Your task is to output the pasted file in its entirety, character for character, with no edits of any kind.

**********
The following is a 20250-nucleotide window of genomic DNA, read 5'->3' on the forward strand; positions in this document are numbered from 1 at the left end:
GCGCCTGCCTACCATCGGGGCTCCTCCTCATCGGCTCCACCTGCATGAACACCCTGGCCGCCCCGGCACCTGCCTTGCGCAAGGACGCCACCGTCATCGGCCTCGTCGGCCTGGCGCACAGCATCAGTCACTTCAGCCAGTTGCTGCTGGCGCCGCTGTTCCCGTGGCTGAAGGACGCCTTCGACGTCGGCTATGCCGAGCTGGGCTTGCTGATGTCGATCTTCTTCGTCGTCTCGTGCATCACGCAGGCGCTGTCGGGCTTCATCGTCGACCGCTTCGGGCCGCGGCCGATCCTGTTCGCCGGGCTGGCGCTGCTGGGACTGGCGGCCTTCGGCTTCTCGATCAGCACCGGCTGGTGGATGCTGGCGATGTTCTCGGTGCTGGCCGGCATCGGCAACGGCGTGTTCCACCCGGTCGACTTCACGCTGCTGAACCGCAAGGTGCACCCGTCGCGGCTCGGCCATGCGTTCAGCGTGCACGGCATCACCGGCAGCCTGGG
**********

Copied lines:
The following is a 20250-nucleotide window of genomic DNA, read 5'->3' on the forward strand; positions in this document are numbered from 1 at the left end:
GCGCCTGCCTACCATCGGGGCTCCTCCTCATCGGCTCCACCTGCATGAACACCCTGGCCGCCCCGGCACCTGCCTTGCGCAAGGACGCCACCGTCATCGGCCTCGTCGGCCTGGCGCACAGCATCAGTCACTTCAGCCAGTTGCTGCTGGCGCCGCTGTTCCCGTGGCTGAAGGACGCCTTCGACGTCGGCTATGCCGAGCTGGGCTTGCTGATGTCGATCTTCTTCGTCGTCTCGTGCATCACGCAGGCGCTGTCGGGCTTCATCGTCGACCGCTTCGGGCCGCGGCCGATCCTGTTCGCCGGGCTGGCGCTGCTGGGACTGGCGGCCTTCGGCTTCTCGATCAGCACCGGCTGGTGGATGCTGGCGATGTTCTCGGTGCTGGCCGGCATCGGCAACGGCGTGTTCCACCCGGTCGACTTCACGCTGCTGAACCGCAAGGTGCACCCGTCGCGGCTCGGCCATGCGTTCAGCGTGCACGGCATCACCGGCAGCCTGGG